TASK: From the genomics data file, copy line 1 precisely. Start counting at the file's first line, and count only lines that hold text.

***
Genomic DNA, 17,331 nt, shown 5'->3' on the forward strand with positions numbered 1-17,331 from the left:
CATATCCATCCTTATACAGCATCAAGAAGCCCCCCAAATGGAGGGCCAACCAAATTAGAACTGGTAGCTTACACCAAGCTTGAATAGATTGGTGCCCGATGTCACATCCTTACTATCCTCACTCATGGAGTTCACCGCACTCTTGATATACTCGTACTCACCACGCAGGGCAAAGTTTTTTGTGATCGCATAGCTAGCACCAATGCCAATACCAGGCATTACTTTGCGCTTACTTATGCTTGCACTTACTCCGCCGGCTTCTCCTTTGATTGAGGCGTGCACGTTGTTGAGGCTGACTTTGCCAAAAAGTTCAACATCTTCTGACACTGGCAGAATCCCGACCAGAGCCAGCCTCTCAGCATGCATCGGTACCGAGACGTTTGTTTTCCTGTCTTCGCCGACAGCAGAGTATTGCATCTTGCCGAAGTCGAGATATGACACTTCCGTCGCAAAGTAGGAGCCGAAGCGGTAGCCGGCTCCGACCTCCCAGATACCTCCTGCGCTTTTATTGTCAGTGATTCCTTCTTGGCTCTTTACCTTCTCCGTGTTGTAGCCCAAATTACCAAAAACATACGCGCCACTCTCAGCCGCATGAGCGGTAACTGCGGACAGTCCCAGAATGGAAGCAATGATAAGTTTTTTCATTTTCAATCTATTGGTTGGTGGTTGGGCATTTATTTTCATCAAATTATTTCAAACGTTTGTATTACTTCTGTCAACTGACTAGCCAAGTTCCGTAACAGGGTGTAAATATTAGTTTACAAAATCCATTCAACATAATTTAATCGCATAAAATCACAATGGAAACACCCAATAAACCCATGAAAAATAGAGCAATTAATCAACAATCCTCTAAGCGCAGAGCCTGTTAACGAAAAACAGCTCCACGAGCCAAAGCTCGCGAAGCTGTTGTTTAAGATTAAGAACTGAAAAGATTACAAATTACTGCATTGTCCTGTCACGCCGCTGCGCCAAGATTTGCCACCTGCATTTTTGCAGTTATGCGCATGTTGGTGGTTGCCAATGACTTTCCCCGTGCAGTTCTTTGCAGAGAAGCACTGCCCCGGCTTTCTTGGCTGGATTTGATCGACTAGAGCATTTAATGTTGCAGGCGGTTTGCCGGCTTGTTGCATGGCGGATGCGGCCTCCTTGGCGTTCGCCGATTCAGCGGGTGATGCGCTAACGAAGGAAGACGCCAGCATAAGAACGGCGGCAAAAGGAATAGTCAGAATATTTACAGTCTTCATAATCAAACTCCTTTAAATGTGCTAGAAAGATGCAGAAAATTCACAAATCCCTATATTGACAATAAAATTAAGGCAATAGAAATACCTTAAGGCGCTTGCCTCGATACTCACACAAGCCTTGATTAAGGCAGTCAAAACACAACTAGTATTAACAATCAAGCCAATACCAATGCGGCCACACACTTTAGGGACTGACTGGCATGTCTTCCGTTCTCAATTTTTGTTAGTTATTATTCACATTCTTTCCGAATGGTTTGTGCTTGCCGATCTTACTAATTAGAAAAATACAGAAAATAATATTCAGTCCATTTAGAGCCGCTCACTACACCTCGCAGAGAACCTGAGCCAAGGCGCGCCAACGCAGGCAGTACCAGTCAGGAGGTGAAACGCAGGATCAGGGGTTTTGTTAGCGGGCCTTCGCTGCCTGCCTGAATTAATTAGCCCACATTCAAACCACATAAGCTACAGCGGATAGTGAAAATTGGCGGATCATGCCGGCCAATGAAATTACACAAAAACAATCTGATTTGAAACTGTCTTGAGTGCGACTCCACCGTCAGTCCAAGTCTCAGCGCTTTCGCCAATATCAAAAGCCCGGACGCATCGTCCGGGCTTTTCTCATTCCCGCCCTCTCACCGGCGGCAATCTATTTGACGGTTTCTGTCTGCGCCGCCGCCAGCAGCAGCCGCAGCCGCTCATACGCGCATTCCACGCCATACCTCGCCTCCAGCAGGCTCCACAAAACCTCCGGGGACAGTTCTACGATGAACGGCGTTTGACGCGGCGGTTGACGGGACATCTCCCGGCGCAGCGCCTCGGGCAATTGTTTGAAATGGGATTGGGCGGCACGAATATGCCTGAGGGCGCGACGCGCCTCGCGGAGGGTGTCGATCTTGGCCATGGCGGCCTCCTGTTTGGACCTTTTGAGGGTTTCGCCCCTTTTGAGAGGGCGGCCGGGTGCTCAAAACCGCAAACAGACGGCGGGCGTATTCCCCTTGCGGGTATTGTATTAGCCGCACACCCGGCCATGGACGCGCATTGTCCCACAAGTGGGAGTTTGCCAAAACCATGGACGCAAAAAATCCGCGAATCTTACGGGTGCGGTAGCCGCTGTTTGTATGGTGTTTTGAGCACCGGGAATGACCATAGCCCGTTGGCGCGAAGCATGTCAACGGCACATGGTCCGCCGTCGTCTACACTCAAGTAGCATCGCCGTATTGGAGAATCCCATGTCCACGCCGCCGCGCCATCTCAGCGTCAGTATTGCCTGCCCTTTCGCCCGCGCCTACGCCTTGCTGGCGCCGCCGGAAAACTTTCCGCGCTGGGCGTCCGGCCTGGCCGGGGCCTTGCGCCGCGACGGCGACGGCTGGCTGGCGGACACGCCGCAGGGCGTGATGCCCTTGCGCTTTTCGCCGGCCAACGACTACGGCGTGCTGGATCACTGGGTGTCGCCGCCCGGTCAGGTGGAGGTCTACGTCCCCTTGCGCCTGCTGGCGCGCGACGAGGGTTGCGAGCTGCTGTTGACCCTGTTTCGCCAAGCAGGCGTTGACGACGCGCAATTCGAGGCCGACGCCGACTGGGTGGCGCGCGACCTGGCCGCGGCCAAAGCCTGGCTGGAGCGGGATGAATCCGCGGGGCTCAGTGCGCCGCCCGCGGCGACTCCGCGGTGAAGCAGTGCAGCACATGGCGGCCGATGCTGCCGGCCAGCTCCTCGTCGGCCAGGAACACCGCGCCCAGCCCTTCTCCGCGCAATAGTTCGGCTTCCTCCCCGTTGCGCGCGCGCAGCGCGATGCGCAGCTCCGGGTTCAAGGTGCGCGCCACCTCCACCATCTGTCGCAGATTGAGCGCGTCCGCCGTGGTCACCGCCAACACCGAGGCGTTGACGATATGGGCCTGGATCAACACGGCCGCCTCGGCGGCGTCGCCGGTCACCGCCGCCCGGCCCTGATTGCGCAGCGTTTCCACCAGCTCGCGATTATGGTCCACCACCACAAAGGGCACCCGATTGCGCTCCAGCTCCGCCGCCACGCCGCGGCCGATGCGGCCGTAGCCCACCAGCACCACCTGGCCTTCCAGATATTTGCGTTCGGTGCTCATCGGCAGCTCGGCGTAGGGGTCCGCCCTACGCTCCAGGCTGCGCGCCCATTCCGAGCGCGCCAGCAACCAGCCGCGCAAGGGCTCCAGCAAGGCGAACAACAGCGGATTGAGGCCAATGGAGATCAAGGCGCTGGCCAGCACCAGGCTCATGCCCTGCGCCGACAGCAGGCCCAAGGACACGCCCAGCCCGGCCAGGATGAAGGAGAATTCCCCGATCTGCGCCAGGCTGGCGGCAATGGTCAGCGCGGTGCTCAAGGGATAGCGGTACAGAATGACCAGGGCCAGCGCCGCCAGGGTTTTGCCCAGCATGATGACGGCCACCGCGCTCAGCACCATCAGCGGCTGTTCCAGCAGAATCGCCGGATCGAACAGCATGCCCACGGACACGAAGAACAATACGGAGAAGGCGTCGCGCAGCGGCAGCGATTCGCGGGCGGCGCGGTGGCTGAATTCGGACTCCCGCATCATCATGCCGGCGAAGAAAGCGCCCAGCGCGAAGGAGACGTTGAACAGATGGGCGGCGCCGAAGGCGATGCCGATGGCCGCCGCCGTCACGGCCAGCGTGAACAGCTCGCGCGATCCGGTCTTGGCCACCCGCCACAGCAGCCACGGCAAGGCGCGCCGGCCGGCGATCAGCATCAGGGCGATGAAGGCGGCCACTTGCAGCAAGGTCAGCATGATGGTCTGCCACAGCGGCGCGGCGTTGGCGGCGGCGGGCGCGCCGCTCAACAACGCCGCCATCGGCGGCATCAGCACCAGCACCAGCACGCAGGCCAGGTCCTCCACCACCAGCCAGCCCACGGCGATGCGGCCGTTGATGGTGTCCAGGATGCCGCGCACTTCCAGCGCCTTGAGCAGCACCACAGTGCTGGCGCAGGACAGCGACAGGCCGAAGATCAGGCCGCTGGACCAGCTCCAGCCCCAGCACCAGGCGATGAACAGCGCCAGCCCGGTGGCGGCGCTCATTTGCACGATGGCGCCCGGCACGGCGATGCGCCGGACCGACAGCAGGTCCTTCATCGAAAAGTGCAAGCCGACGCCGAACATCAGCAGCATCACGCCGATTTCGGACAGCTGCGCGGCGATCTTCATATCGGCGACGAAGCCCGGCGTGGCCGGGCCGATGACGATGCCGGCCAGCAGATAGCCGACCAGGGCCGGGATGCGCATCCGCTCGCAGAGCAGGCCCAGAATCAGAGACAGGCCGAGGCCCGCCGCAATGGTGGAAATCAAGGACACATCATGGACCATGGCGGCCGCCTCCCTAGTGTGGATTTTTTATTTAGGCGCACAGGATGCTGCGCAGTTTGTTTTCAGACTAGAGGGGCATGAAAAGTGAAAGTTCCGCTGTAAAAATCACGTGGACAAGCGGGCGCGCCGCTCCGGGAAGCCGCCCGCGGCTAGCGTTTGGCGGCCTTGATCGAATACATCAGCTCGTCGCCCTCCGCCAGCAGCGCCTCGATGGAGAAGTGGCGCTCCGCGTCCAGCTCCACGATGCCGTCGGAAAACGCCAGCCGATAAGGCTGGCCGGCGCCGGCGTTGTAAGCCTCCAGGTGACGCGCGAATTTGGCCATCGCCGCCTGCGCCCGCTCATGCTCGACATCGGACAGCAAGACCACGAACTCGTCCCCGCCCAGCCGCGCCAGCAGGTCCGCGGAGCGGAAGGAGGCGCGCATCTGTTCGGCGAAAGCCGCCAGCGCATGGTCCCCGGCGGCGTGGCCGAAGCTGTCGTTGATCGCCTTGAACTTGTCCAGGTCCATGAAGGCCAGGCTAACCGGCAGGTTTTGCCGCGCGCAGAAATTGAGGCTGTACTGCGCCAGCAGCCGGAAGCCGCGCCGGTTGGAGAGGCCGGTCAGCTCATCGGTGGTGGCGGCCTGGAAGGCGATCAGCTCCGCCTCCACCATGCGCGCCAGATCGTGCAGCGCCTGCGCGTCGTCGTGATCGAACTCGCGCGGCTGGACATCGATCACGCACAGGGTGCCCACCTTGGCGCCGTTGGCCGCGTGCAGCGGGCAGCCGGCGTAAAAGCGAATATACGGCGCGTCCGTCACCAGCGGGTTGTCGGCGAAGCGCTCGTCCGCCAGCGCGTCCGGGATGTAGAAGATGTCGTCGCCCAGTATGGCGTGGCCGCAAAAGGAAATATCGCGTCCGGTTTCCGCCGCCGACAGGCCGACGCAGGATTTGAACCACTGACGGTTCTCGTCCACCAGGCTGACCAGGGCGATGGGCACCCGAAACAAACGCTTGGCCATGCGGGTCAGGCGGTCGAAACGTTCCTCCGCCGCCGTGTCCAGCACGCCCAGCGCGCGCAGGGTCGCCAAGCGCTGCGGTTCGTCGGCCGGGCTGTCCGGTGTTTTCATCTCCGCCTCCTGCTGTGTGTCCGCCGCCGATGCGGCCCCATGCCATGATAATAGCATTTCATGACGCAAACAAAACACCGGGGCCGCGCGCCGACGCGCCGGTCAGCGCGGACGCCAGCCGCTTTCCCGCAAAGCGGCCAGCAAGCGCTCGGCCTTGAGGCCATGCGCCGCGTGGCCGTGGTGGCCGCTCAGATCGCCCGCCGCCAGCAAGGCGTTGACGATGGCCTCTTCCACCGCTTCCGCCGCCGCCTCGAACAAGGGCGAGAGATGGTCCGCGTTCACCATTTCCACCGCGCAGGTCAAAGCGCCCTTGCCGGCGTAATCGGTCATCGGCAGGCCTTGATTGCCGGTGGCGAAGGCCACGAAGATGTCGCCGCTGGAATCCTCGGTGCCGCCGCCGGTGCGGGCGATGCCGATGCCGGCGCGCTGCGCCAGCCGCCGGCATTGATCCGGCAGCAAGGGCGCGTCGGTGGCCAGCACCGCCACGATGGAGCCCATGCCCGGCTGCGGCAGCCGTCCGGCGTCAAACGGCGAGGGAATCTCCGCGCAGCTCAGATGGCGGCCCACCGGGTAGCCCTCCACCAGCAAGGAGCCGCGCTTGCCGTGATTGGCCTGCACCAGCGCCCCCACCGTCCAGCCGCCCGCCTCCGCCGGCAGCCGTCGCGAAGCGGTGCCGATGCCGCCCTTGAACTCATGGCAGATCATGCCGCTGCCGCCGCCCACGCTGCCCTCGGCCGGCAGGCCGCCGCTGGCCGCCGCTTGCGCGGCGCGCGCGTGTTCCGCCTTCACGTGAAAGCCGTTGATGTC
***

Genomic DNA, 17,331 nt, shown 5'->3' on the forward strand with positions numbered 1-17,331 from the left: